The multi-panel Talk to Me, by Samuel Levi Jones, is a patchwork of rectangles in varying hues of beige, olive, taupe and terra-cotta. It covers an entire wall, floor-to-ceiling, at the New York space of Galerie Lelong, where “Burning all illusion,” an exhibition of the artist’s abstract constructions, is on view through January 28. The monumental minimalist grid could be read as a painting from a distance. But up close, the units are clearly pieces of weathered cloth, some with amorphous gray cardboard shapes clinging to their surfaces and all sewn together along their edges and mounted on panels. The fabric, in fact, comes from dismantled law books, skinned from the inside of their hard covers and bindings and assembled into a composition that suggests a towering abstracted library void of text.
In November, Jones spoke to Introspective at his studio in Chicago, where he was completing works for this, his first solo show at the Chelsea gallery. Through these pieces, he explained, he is investigating the monolithic authority of the law “in terms of who benefits from it and who doesn’t.” Referring to its punitive application to African-Americans, he noted, “All these men are put in prison for years and decades, then even exonerated with DNA tests, while that young guy from Stanford caught in the act of raping a girl gets a slap on the wrist.” Two new works in the show made from a set of Ohio law books are titled Malissa and Tarika, after two women who died at the hands of police in that state.
For him, the process of eviscerating the books and restructuring their components into another kind of system is both cathartic and meditative. When he began deconstructing sets of books all covered in the same-color material, he was fascinated to find that the material on the inside of the covers varied in tone, and he likes how Talk to Me could evoke a constellation of complexions. “Like the old saying ‘Don’t judge a book by its cover,’” explains Jones. “When you break it down and get past the surface, you expose the inside to see what’s within.”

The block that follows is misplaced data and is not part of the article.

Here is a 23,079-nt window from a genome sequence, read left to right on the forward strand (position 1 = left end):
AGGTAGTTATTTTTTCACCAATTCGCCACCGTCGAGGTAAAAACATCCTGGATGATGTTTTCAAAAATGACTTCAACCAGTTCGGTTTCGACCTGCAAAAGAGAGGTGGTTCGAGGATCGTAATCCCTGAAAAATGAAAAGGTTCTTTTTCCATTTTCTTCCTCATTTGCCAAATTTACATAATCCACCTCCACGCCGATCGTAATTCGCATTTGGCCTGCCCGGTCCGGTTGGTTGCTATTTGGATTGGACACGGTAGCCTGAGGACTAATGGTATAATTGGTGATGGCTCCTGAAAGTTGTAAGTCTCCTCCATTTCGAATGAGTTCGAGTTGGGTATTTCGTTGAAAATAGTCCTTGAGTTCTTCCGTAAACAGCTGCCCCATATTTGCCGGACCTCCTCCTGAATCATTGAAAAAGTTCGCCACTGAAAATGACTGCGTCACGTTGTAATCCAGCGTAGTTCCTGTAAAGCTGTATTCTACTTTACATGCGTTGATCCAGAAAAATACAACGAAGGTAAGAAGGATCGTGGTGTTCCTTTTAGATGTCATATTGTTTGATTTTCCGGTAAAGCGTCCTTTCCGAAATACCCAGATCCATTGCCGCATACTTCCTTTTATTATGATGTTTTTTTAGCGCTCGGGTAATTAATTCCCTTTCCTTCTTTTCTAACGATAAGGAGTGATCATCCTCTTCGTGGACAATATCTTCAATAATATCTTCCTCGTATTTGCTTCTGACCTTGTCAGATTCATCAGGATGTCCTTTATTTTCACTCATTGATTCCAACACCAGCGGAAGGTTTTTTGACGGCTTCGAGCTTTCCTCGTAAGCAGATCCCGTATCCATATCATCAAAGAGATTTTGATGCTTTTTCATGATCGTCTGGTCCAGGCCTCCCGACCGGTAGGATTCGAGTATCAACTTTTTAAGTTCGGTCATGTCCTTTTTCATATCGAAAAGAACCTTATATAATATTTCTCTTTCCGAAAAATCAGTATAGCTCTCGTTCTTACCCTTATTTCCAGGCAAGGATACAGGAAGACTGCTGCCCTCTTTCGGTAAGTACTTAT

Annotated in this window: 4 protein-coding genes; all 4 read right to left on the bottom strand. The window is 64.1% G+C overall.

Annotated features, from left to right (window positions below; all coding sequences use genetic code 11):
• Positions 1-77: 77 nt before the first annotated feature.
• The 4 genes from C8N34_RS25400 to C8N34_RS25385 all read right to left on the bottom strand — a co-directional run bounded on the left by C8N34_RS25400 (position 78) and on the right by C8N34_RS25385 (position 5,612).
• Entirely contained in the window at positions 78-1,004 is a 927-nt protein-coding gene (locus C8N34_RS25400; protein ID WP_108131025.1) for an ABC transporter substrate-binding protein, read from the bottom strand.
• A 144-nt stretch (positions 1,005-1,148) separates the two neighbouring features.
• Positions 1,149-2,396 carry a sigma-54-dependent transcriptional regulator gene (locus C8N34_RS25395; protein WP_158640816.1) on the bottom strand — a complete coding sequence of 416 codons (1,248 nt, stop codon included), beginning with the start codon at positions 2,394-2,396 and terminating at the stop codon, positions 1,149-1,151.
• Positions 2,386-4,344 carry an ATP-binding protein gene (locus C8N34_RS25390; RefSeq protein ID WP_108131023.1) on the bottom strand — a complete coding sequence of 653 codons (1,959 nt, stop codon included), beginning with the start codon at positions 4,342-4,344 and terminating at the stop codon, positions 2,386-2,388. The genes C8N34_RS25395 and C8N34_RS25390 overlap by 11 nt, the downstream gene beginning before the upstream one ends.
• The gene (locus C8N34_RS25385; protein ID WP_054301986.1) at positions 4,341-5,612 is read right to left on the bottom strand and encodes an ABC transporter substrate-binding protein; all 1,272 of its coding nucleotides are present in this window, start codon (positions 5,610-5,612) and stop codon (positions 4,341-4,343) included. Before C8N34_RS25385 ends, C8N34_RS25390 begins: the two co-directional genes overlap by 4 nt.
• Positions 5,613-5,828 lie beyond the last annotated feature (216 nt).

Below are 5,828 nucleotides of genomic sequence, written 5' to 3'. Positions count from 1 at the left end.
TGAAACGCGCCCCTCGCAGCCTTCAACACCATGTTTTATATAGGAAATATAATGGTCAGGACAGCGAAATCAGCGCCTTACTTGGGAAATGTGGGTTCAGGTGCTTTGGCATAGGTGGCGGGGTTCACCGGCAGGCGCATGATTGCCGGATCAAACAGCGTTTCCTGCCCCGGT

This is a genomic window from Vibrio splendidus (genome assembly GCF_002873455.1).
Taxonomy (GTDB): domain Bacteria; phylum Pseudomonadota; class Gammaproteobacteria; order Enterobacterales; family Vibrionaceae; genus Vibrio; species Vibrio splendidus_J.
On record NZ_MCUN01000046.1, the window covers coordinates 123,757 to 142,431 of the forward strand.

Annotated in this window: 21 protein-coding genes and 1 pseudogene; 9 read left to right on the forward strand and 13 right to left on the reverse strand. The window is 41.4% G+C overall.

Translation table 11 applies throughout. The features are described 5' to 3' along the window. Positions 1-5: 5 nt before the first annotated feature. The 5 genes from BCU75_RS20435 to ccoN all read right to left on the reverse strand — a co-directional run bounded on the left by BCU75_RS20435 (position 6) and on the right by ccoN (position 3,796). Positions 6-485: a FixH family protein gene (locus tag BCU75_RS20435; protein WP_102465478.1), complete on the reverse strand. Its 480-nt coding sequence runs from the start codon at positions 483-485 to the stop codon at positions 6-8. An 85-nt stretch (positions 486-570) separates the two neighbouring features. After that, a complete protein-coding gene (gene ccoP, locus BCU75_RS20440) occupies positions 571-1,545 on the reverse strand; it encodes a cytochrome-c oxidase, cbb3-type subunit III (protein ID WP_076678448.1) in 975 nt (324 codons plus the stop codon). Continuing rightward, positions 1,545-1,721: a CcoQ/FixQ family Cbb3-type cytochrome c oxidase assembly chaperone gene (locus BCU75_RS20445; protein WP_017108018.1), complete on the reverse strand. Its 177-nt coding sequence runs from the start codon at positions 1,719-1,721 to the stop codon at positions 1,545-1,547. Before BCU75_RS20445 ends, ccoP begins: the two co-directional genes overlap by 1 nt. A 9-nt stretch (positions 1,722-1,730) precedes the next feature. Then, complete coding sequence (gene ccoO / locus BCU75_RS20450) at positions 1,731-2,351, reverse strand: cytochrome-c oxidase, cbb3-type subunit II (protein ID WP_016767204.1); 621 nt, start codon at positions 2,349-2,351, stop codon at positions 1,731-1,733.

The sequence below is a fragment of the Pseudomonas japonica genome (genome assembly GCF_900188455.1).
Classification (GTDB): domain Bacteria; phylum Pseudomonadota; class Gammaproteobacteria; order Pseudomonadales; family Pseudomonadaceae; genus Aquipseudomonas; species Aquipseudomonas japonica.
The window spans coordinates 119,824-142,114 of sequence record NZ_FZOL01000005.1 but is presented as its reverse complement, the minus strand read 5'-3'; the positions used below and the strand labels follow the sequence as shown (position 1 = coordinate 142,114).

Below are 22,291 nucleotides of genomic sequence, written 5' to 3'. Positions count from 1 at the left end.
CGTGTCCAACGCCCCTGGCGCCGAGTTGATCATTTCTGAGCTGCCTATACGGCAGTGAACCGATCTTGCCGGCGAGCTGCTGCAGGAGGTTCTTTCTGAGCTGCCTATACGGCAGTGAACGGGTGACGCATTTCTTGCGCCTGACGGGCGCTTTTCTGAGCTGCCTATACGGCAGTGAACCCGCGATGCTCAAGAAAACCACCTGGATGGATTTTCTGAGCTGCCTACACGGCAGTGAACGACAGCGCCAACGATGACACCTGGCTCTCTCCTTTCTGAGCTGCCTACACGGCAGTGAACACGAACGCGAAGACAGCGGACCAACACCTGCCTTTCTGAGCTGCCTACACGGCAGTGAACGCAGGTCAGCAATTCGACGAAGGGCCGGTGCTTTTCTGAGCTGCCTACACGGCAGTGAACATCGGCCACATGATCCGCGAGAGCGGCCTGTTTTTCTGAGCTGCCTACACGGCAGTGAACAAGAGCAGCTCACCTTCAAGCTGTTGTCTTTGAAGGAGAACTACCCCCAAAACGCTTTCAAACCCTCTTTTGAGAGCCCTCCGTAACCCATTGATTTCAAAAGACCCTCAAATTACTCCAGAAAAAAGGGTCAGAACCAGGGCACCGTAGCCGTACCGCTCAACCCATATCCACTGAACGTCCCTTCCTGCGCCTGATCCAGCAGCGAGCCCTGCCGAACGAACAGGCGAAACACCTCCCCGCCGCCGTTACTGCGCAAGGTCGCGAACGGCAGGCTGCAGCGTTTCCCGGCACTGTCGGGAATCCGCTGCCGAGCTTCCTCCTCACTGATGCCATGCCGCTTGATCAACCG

Since receiving his MFA from Mills College, in Oakland, California, in 2012, the 38-year-old artist has been using encyclopedias and reference volumes, in addition to law books, as the physical and conceptual departure point for elegant geometric assemblages that he hopes raise questions about systems of power. “It’s not so much about the books themselves,” he says, “but about who compiles this stuff and who’s controlling the information and the histories.”
Jones is from the small town of Marion, Indiana, birthplace of James Dean and site of one of the last public lynchings in the United States, in 1930. After his high school history class discussed the incident, Jones was shocked to learn from his father that one of the two black men beaten by a mob and hung in the courthouse square was his great-uncle. “It’s just something we don’t talk about,” his father told him.